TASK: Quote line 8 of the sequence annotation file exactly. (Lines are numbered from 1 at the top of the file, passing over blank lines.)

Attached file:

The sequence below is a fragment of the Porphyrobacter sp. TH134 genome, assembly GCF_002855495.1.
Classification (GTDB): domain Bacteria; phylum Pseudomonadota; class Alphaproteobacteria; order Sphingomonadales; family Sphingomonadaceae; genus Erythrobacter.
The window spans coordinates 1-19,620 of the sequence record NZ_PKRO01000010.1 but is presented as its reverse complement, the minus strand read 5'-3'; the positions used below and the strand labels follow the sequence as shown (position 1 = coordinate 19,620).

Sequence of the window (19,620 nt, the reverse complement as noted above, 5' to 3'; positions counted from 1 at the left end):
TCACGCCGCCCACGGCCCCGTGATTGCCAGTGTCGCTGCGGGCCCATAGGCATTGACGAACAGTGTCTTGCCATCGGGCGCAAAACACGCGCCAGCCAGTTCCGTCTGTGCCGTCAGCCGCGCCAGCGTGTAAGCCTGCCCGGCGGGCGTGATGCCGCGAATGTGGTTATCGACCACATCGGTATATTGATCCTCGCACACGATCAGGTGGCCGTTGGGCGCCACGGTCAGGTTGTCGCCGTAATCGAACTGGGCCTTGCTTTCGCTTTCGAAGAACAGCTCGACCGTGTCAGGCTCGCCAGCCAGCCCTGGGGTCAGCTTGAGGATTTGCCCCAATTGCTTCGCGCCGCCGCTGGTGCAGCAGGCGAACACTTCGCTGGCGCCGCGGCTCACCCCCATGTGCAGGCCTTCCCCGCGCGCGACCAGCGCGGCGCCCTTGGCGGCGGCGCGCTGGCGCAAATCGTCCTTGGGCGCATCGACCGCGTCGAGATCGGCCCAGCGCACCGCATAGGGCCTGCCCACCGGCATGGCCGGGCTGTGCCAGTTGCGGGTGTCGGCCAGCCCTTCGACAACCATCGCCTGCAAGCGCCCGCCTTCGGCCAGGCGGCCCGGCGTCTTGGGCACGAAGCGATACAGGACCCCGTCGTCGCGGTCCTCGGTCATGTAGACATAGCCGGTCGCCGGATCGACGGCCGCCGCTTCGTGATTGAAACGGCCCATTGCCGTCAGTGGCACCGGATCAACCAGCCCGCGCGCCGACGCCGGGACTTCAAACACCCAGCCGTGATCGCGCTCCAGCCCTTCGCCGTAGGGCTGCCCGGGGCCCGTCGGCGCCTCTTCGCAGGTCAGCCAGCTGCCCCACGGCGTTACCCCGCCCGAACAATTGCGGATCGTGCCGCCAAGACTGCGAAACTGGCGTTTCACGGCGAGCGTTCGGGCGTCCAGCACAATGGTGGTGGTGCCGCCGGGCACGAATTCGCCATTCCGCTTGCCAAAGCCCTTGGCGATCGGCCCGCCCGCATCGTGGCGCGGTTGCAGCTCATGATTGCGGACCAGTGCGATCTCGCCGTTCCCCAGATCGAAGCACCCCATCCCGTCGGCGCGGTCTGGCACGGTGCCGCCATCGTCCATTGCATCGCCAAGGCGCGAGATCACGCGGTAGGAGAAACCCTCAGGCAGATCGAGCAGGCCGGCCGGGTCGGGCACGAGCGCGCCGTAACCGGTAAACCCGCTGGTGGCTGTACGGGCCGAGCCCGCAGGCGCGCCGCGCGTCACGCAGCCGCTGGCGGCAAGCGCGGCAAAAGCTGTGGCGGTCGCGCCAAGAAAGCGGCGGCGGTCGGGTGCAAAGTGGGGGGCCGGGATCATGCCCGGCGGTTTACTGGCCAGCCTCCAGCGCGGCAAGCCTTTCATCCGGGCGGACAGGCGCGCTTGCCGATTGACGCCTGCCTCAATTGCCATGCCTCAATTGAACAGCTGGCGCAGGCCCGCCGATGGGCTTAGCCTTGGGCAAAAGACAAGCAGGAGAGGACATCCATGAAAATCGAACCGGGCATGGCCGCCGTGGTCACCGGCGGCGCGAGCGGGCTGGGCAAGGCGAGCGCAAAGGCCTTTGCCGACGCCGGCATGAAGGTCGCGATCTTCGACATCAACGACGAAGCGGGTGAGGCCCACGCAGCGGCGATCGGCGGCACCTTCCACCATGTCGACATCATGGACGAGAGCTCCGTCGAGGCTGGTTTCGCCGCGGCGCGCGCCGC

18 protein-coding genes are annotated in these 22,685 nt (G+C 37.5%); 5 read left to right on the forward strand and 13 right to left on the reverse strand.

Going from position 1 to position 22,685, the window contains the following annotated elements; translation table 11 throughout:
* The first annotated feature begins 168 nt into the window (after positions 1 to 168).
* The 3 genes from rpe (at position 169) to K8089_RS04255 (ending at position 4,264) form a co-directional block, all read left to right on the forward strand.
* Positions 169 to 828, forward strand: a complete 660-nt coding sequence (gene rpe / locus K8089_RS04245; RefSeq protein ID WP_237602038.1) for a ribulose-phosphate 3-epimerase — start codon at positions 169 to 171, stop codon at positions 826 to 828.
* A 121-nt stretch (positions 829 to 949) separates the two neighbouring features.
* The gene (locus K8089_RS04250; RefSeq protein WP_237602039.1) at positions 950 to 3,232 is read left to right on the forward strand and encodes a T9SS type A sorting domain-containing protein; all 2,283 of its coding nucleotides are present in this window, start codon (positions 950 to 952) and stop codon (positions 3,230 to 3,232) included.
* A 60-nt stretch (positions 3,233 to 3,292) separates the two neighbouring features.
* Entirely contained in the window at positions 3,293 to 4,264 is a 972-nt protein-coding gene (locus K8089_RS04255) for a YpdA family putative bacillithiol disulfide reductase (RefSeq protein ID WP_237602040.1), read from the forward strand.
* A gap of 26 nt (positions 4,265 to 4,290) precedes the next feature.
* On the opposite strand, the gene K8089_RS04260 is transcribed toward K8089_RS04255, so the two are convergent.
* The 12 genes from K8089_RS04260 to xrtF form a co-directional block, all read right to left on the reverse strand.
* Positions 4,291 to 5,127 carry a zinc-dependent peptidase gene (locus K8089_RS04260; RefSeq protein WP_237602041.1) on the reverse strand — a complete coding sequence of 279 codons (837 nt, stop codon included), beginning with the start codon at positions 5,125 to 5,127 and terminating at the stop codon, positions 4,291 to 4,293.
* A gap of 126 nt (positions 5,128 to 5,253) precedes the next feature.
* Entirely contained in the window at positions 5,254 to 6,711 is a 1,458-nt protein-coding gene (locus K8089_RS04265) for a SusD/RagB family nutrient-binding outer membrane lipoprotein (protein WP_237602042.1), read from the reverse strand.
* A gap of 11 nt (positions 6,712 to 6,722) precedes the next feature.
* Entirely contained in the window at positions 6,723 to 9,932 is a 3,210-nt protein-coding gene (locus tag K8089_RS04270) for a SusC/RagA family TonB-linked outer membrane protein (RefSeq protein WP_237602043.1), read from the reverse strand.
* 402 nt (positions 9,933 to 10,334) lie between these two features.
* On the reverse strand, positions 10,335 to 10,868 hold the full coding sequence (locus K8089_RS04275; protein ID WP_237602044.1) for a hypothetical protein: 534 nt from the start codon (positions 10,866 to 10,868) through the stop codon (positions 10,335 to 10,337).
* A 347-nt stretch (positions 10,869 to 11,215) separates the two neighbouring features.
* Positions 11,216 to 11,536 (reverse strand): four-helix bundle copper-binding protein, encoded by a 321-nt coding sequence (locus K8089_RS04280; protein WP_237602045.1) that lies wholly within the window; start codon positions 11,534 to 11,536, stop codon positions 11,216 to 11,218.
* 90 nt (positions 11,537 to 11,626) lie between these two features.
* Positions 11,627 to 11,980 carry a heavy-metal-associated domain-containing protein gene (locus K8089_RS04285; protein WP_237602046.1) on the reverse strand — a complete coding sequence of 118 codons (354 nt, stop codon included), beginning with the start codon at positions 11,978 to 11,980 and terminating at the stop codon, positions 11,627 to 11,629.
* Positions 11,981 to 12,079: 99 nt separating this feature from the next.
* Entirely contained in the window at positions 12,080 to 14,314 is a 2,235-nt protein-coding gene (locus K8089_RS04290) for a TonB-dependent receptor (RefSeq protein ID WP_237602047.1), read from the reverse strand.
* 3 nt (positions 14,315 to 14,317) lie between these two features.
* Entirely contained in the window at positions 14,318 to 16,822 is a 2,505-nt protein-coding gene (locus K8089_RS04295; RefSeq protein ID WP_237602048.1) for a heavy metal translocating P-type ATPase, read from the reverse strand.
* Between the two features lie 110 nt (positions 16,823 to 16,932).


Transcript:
* The first annotated feature begins 168 nt into the window (after positions 1 to 168).